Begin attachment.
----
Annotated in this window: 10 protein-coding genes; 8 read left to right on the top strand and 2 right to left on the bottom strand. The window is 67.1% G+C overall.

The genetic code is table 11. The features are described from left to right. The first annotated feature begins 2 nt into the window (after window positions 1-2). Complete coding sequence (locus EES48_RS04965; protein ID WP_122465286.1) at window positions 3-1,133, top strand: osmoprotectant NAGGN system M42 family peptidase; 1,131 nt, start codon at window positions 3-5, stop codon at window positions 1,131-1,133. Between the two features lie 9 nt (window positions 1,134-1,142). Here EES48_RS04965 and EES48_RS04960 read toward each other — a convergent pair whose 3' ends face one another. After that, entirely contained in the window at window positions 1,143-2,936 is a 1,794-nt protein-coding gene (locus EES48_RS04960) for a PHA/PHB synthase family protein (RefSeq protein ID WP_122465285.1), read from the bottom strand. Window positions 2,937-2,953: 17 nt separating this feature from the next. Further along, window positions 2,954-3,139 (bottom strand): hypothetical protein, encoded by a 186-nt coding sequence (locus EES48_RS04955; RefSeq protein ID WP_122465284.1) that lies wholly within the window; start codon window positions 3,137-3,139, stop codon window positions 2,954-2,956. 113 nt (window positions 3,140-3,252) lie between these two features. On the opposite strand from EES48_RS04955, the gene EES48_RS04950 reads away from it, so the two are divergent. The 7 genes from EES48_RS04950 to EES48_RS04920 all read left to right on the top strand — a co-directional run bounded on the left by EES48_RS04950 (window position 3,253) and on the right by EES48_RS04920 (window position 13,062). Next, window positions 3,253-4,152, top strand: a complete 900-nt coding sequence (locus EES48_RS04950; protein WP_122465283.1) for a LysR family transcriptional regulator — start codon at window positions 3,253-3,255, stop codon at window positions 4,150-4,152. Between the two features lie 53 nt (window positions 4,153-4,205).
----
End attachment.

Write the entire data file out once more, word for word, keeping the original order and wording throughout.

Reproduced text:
Annotated in this window: 10 protein-coding genes; 8 read left to right on the top strand and 2 right to left on the bottom strand. The window is 67.1% G+C overall.

The genetic code is table 11. The features are described from left to right. The first annotated feature begins 2 nt into the window (after window positions 1-2). Complete coding sequence (locus EES48_RS04965; protein ID WP_122465286.1) at window positions 3-1,133, top strand: osmoprotectant NAGGN system M42 family peptidase; 1,131 nt, start codon at window positions 3-5, stop codon at window positions 1,131-1,133. Between the two features lie 9 nt (window positions 1,134-1,142). Here EES48_RS04965 and EES48_RS04960 read toward each other — a convergent pair whose 3' ends face one another. After that, entirely contained in the window at window positions 1,143-2,936 is a 1,794-nt protein-coding gene (locus EES48_RS04960) for a PHA/PHB synthase family protein (RefSeq protein ID WP_122465285.1), read from the bottom strand. Window positions 2,937-2,953: 17 nt separating this feature from the next. Further along, window positions 2,954-3,139 (bottom strand): hypothetical protein, encoded by a 186-nt coding sequence (locus EES48_RS04955; RefSeq protein ID WP_122465284.1) that lies wholly within the window; start codon window positions 3,137-3,139, stop codon window positions 2,954-2,956. 113 nt (window positions 3,140-3,252) lie between these two features. On the opposite strand from EES48_RS04955, the gene EES48_RS04950 reads away from it, so the two are divergent. The 7 genes from EES48_RS04950 to EES48_RS04920 all read left to right on the top strand — a co-directional run bounded on the left by EES48_RS04950 (window position 3,253) and on the right by EES48_RS04920 (window position 13,062). Next, window positions 3,253-4,152, top strand: a complete 900-nt coding sequence (locus EES48_RS04950; protein WP_122465283.1) for a LysR family transcriptional regulator — start codon at window positions 3,253-3,255, stop codon at window positions 4,150-4,152. Between the two features lie 53 nt (window positions 4,153-4,205).